The meaning of surnames and linking them to traceable lines in ancestral homelands remains a complex issue for the family historian. Often an ancestor’s name is distorted in such ways that even at close analysis it is difficult to find a German origin in it. For instance, in eastern Pennsylvania, early-day officials who were Scotch-Irish translated German names ending in –bach to –baugh. Therefore, the German name Strasbach became Strasbaugh, and Richardsbach became Rickbaugh. How can a researcher know that behind such names are people of German origin?

The author Clifford Neal Smith gives some suggestions of what to look for when tracing German immigrants in the United States. “Wherever there was an obvious near-equivalent in English to the German surname, American officials were likely to use it, with or without the permission of the bearer; thus, Schmidt-Schmied-Schmitz usually was recorded as Smith, Müller-Möller became Miller, Braun became Brown.” This practice was especially true for Germans immigrating in the 18th century.

If a name was translatable, sooner or later family members would use such terms as Carpenter for Zimmermann, Taylor for Schneider, etc. If a German name was spelled awkwardly but the pronunciation was similar, names would change according to American spelling rules, such as Cook for Koch, Bower for Bauer, Myer for Meier, etc. Thus, when interpreting a family name, the preservation of the original pronunciation should be kept in mind.

The search for the correct spelling should include a search according to National Archives Soundex Rules. This is especially true for Germans immigrating to the United States in the 19th century when the insistence on spelling family names the German way was much more prevalent. For information on the Soundex, see the Soundex article in the FamilySearch Research Wiki.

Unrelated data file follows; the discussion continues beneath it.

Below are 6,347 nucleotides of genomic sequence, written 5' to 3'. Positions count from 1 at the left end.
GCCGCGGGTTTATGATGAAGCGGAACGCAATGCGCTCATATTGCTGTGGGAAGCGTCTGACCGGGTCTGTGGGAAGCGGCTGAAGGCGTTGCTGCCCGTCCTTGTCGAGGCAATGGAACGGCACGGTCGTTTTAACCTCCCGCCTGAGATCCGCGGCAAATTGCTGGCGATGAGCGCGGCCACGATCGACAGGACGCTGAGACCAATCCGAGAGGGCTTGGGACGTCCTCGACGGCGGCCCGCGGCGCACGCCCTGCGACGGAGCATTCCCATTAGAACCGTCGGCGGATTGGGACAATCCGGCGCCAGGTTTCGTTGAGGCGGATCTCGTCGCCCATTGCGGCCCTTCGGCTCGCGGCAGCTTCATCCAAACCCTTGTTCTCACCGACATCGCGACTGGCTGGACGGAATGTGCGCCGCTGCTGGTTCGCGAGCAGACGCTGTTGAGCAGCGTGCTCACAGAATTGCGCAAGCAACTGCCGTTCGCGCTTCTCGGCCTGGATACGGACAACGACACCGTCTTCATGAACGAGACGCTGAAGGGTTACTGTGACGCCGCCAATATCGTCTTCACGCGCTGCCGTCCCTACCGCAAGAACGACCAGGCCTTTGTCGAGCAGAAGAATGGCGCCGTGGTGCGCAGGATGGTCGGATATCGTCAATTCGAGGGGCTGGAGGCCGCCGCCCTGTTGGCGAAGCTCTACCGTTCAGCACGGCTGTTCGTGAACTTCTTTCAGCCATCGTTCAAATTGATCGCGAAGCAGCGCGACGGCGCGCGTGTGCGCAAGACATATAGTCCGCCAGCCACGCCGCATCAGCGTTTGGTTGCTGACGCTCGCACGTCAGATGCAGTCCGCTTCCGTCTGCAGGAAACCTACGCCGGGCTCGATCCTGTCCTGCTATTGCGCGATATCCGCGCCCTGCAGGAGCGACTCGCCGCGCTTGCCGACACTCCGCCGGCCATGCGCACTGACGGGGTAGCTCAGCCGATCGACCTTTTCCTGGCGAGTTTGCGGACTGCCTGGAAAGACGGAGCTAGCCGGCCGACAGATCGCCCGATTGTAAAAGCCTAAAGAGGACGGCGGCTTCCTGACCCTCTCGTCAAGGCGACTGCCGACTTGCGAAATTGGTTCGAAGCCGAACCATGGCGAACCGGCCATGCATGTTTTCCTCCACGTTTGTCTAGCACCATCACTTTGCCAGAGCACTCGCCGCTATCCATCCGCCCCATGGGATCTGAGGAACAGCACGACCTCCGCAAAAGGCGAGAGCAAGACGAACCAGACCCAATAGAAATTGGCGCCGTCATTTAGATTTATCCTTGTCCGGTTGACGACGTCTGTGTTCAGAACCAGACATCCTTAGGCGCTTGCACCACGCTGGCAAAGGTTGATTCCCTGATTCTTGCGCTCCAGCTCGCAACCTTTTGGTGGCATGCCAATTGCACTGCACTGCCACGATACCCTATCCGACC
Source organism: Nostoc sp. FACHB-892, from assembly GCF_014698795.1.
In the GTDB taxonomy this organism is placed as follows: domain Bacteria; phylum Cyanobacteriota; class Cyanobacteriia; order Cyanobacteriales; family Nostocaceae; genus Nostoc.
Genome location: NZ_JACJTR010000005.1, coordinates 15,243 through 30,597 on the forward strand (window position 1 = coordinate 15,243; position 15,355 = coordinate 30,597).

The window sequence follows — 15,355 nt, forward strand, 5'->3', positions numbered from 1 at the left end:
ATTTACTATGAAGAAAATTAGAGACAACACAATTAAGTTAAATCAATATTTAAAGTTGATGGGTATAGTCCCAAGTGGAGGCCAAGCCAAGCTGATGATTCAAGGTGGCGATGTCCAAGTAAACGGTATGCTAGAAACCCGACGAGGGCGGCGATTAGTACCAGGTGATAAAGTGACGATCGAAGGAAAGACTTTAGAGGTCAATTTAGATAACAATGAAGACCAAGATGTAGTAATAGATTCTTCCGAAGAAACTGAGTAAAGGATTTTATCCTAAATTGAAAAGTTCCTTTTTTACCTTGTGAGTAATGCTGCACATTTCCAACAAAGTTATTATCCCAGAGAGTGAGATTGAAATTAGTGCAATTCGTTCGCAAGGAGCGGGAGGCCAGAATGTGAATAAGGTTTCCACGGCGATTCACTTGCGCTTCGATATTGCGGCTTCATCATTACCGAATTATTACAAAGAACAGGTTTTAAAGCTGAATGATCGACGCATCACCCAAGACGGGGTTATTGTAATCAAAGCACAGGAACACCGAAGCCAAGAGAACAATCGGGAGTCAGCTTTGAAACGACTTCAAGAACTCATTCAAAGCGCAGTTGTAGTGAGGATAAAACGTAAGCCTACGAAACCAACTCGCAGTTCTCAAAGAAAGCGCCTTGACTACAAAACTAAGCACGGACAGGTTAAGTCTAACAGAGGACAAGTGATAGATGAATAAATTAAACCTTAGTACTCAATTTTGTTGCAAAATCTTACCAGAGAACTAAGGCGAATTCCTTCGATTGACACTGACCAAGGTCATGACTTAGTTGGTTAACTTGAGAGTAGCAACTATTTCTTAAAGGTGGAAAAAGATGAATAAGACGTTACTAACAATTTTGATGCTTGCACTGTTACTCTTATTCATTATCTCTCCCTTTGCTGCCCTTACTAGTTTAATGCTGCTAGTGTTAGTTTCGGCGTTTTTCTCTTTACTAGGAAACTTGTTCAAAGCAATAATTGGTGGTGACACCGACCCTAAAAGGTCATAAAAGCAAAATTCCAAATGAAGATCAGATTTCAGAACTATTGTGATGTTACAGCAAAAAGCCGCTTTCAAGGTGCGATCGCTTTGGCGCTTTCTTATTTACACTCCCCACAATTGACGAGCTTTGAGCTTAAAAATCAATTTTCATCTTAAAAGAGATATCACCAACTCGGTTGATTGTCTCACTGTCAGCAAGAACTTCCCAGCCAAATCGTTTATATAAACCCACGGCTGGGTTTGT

The above-mentioned author has a rule of thumb: “When a German surname in America appears in the same form as it would in a modern-day telephone [directory] of a German city, one can usually be certain it pertains to [immigration to] America since the Civil War.” Names like Österreicher would be written Oesterreicher, and Dürr would be spelled Duerr. Ancestors from Southern Germany (Württemberg, Pfalz) came before immigrants from Saxony and Westphalia. The latter groups arrived in the 19th century, thus their plentiful names follow different patterns.

To learn more, see Clifford Neal Smith’s article “Language and Onomastics” in Encyclopedia of German-American Genealogical Research, by Clifford Neal Smith and Anna Piszczan-Czaja Smith.

Good luck with your German surnames.

Comments (16)

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  1. This is in response to the post of Gwynne Geyer. She asks, Could the name Davis be an American form or a German name? I wondered that, too. I have many ancestors in the 1800s with different English-sounding surnames in the DC area. Many attended German Evangelical churches in which the sermon was in German. They all trace their lineage back to one couple whose name was DAVIS. The Davises were born, ca 1790s, in Charles Co., MD perhaps they were Germans who had migrated down from the Pennsylvania Dutch area?

    Joe Collins 16 November 2011
    12:53 am
  2. where did German names with ius or us come--is that a Latin influence

    Edward Feuerstein 04 October 2011
    10:50 am
  3. my family ancestor has a maiden name of Davis. It says that her parents were born in German and she was born here but I cant find her parents. Could the name Davis be an American form of a German name? Could they have shortened their name to Davis from a German name?

    gwynne geyer 06 July 2011
    5:36 pm
  4. Some where between 1800 and 1920 my last name went from Thorp tp Tharp. I have been trying to find out why this happen.

    Bob Tharp Sr 21 May 2011
    4:45 am
  5. My ancestors name was Cyprian Richards of Cattaraugus county, New York, born in Austria 1791. How do I find his original German name?

    hbsh12 13 May 2011
    12:49 pm
  6. Richard Tiffany, supposedly from Germany. Havent been able to locate any Tiffanys. His name shows up on his marriage date in the 1700s, Coukd this be a misspelling?